I welcome questions and/or comments from our readers. Send your Ask the Dean questions or comments to: 90022 Sheffler Rd., Elmira, OR 97437, or visit to submit by e-mail.


Law, Politics & Society ... As I see them
  Globe Magnify Glass

Let us stop for a moment and reflect on some of the more practical reasons for learning to live together in peace: We produce products from our limited resources at a considerable cost in time, labor and materials. The products we produce enhance our quality of life. The amount of time, labor and resources are all limited in supply. When we produce goods for war we are using some of our limited resources The need to use our resources to protect ourselves from others or to settle differences comes as a great price to our quality of life. We have tried to war while trying to carry on our normal way of life and find we have made a mess out of the economy.


Yet when we say we want to quit making weapons of war we hear complaints that it hurts the economy because people are losing jobs. If we reflect for a moment, we realize that if we weren't making war machines we could use our resources to increase our quality of life.


How much does it cost us to learn to love, trust and care for each other on this planet? Is it more than the cost of war? I don't think it is. I think we need to spend more effort on increasing our quality of life so that we won't have the need to defend ourselves from each other. The need for war is simply a state of mind. Let's change our state of mind!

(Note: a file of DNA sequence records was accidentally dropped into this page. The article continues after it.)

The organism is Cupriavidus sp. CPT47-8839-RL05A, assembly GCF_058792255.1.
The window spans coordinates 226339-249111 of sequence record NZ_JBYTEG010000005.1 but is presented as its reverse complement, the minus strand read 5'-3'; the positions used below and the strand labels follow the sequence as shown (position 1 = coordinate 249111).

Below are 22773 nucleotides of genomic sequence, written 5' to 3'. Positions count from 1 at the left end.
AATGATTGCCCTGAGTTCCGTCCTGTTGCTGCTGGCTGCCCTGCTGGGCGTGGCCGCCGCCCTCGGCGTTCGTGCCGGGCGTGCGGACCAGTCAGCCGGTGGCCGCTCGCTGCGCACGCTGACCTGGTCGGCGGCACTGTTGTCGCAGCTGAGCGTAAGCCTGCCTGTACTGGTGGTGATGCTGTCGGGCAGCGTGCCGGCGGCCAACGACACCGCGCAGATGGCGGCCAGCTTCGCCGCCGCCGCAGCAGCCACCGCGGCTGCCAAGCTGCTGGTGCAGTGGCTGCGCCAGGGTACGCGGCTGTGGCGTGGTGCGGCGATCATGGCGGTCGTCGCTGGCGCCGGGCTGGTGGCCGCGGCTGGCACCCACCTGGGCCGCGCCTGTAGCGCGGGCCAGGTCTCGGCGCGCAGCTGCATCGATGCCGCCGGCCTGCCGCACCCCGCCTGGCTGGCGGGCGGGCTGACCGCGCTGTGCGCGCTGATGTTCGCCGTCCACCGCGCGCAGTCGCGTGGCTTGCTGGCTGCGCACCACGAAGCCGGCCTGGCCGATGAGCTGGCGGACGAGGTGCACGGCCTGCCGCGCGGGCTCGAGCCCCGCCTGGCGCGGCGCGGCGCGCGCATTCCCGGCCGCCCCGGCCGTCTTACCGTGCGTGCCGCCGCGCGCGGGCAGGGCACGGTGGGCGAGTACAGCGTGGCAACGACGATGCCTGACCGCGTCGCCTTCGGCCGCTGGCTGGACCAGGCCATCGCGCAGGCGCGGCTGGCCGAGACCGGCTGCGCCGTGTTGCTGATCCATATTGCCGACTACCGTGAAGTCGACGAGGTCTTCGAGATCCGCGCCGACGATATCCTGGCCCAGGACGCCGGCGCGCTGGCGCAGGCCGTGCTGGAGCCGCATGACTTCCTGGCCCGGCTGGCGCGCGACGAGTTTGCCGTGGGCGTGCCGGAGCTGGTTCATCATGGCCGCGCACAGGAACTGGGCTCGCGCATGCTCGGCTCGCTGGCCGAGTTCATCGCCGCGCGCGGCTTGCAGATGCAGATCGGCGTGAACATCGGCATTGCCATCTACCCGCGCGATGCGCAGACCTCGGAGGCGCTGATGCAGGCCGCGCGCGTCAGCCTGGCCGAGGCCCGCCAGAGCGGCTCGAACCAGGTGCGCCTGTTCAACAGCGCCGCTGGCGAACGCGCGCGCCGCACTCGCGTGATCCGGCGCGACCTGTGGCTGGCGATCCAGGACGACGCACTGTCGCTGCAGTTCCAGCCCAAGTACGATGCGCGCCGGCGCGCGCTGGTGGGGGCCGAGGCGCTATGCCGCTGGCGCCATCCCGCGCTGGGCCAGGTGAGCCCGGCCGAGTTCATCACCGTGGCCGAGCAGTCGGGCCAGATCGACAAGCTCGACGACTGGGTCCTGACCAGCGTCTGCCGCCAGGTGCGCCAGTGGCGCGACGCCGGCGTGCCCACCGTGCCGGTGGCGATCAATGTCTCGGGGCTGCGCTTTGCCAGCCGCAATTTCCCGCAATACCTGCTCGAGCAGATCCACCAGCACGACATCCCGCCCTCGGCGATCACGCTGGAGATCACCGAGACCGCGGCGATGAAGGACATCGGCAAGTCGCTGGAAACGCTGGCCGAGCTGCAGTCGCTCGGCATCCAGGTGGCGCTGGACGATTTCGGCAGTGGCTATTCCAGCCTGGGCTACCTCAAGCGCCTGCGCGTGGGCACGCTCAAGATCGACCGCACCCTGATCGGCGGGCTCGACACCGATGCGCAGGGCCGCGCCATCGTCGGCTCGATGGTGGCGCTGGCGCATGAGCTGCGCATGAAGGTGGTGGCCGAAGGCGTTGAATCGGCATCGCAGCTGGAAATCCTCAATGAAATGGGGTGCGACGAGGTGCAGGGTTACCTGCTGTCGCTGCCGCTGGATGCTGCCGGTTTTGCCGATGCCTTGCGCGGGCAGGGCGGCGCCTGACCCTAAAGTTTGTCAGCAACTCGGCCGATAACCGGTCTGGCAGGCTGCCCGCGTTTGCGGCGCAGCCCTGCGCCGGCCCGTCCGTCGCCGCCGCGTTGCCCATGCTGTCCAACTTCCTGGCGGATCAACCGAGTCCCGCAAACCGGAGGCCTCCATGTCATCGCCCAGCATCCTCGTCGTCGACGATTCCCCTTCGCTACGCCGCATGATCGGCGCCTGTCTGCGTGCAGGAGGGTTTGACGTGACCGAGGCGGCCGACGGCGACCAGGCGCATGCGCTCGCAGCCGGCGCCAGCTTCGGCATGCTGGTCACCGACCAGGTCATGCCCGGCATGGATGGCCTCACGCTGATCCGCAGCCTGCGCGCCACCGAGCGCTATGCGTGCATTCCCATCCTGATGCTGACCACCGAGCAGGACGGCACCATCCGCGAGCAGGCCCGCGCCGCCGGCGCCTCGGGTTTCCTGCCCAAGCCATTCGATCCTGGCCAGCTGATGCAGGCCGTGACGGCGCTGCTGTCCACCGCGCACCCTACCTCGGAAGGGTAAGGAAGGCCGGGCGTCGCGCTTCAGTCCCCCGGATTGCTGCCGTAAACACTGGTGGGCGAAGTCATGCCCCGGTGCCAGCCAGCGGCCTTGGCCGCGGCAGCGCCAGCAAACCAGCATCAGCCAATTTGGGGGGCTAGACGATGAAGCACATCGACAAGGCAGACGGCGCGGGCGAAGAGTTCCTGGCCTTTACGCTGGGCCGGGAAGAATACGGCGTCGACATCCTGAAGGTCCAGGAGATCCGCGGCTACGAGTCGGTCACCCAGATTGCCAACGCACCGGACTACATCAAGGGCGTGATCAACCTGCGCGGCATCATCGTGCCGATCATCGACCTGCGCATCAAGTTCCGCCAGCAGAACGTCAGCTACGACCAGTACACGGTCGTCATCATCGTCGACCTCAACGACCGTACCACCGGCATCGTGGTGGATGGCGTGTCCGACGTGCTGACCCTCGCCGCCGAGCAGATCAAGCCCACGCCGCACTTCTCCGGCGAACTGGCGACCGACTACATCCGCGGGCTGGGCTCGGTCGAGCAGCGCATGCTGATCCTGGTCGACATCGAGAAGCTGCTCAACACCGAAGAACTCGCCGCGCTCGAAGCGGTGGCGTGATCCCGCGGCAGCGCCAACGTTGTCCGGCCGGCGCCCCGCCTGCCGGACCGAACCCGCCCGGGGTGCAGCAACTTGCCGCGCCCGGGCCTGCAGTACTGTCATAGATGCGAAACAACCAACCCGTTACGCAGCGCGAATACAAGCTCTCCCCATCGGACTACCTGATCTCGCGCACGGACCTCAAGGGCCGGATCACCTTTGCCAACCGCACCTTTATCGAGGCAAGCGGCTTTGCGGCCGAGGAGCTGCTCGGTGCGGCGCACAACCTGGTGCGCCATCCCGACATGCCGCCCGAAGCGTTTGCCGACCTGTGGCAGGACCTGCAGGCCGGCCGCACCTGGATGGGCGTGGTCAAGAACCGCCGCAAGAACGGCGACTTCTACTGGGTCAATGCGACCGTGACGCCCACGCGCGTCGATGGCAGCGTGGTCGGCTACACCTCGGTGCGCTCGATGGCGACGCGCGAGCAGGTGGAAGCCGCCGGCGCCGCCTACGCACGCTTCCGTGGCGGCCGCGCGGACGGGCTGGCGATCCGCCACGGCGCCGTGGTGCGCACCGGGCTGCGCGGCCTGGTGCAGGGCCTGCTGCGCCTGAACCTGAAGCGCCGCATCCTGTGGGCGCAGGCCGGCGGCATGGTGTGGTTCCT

Creating a Peaceful New World
  World Peace

A Rule To Make Choices By: For everything that happens in our life, there are three possibilities: (1) We can change it, (2) We can leave it, or (3) We can accept it. With each event in our life we need to make this choice.


For example, consider your work. You may not be happy with it just the way it is. Is there a way you might change it to make it better? If that is not possible, then your next choice might be to leave it. That may not be possible for the present, because you may need the work in order to eat, or pay the rent. You then can choose to accept your work, or you may choose to make a plan to change to new employment in the future. If you choose to make a change later, then you need to make the decision to accept your work for now. As with all of life's experiences, if we don't find a way to make our work experience a positive one, then we are left with negative emotions in our lives. To remove any anger or other negative emotions from your life, you need to apply this principle of change it, leave it, or accept it each time you need to make a choice. The important thing is to remember that if you can't change something and are not going to leave it that the only choice left for you is to accept it.